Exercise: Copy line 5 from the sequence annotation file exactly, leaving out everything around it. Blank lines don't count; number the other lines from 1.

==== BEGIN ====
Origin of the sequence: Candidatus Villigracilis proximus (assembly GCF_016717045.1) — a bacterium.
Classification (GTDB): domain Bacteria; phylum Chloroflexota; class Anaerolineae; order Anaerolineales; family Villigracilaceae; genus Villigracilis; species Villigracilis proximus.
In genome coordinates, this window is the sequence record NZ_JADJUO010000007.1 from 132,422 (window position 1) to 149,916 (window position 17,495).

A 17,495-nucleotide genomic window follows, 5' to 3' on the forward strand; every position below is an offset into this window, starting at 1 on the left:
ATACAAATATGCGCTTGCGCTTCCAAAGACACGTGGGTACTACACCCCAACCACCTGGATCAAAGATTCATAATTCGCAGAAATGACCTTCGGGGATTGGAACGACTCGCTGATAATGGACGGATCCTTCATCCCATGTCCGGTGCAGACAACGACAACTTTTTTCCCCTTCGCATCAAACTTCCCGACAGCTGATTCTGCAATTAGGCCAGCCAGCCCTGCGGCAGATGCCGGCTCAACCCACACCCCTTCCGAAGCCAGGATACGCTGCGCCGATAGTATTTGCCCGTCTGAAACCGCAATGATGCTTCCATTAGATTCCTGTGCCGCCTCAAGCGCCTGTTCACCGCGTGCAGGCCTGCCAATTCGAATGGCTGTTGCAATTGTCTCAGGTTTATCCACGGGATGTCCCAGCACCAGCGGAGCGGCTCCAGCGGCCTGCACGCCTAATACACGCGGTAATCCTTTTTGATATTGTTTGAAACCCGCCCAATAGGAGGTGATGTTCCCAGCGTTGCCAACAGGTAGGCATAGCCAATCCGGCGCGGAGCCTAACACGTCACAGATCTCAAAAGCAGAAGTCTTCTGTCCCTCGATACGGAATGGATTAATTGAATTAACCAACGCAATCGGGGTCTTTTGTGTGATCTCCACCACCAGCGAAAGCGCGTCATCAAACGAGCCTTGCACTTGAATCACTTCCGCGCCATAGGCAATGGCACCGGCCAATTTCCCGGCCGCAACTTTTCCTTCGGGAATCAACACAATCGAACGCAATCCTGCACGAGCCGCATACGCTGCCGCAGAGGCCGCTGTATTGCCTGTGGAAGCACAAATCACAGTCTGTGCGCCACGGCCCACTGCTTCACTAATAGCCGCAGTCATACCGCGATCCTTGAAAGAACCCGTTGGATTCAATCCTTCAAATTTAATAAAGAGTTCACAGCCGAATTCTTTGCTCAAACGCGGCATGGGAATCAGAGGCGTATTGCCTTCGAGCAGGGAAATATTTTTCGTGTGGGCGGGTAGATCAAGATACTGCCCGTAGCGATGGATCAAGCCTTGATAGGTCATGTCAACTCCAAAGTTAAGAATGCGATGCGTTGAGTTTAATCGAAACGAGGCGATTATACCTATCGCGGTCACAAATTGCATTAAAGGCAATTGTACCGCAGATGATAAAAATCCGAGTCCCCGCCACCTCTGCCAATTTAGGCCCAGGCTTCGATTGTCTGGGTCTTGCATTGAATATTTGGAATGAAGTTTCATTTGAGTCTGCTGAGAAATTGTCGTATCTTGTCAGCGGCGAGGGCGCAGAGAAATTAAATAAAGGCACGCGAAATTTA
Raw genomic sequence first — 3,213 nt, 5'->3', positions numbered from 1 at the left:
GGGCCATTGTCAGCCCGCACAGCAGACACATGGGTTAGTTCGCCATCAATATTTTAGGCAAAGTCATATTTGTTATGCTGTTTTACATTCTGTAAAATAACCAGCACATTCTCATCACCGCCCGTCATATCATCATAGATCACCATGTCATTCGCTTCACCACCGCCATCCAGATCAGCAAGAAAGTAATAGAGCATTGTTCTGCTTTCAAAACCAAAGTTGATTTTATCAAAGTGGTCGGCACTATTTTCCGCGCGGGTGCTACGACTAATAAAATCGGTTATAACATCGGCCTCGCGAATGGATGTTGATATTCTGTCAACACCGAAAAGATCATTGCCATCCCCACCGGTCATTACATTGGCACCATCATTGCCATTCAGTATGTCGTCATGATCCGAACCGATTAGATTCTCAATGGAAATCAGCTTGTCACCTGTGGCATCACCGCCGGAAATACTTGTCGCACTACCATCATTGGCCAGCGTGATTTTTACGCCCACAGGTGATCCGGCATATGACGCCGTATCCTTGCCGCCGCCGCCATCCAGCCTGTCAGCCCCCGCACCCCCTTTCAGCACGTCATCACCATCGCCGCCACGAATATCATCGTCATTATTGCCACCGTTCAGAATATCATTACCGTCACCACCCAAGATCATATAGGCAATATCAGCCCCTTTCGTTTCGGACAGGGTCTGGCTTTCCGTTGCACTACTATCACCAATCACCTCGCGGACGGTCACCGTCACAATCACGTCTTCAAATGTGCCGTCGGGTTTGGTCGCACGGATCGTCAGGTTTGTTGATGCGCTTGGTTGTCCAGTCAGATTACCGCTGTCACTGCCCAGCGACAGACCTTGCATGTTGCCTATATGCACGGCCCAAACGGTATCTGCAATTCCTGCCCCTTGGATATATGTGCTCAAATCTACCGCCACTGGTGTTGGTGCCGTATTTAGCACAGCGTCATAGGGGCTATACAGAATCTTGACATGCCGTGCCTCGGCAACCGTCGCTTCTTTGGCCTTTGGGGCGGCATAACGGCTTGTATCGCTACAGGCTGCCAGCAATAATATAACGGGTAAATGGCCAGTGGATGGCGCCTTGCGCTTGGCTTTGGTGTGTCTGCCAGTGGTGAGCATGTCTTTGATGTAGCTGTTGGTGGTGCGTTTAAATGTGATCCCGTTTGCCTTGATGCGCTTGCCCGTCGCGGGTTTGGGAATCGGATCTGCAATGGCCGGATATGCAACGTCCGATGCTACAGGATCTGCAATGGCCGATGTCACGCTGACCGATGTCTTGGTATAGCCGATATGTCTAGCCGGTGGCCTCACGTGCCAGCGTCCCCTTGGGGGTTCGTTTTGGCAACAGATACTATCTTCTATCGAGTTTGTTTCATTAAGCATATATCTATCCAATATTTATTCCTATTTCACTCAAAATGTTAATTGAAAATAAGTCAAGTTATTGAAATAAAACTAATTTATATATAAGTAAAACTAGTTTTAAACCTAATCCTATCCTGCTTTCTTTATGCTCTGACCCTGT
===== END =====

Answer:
ATACAAATATGCGCTTGCGCTTCCAAAGACACGTGGGTACTACACCCCAACCACCTGGATCAAAGATTCATAATTCGCAGAAATGACCTTCGGGGATTGGAACGACTCGCTGATAATGGACGGATCCTTCATCCCATGTCCGGTGCAGACAACGACAACTTTTTTCCCCTTCGCATCAAACTTCCCGACAGCTGATTCTGCAATTAGGCCAGCCAGCCCTGCGGCAGATGCCGGCTCAACCCACACCCCTTCCGAAGCCAGGATACGCTGCGCCGATAGTATTTGCCCGTCTGAAACCGCAATGATGCTTCCATTAGATTCCTGTGCCGCCTCAAGCGCCTGTTCACCGCGTGCAGGCCTGCCAATTCGAATGGCTGTTGCAATTGTCTCAGGTTTATCCACGGGATGTCCCAGCACCAGCGGAGCGGCTCCAGCGGCCTGCACGCCTAATACACGCGGTAATCCTTTTTGATATTGTTTGAAACCCGCCCAATAGGAGGTGATGTTCCCAGCGTTGCCAACAGGTAGGCATAGCCAATCCGGCGCGGAGCCTAACACGTCACAGATCTCAAAAGCAGAAGTCTTCTGTCCCTCGATACGGAATGGATTAATTGAATTAACCAACGCAATCGGGGTCTTTTGTGTGATCTCCACCACCAGCGAAAGCGCGTCATCAAACGAGCCTTGCACTTGAATCACTTCCGCGCCATAGGCAATGGCACCGGCCAATTTCCCGGCCGCAACTTTTCCTTCGGGAATCAACACAATCGAACGCAATCCTGCACGAGCCGCATACGCTGCCGCAGAGGCCGCTGTATTGCCTGTGGAAGCACAAATCACAGTCTGTGCGCCACGGCCCACTGCTTCACTAATAGCCGCAGTCATACCGCGATCCTTGAAAGAACCCGTTGGATTCAATCCTTCAAATTTAATAAAGAGTTCACAGCCGAATTCTTTGCTCAAACGCGGCATGGGAATCAGAGGCGTATTGCCTTCGAGCAGGGAAATATTTTTCGTGTGGGCGGGTAGATCAAGATACTGCCCGTAGCGATGGATCAAGCCTTGATAGGTCATGTCAACTCCAAAGTTAAGAATGCGATGCGTTGAGTTTAATCGAAACGAGGCGATTATACCTATCGCGGTCACAAATTGCATTAAAGGCAATTGTACCGCAGATGATAAAAATCCGAGTCCCCGCCACCTCTGCCAATTTAGGCCCAGGCTTCGATTGTCTGGGTCTTGCATTGAATATTTGGAATGAAGTTTCATTTGAGTCTGCTGAGAAATTGTCGTATCTTGTCAGCGGCGAGGGCGCAGAGAAATTAAATAAAGGCACGCGAAATTTA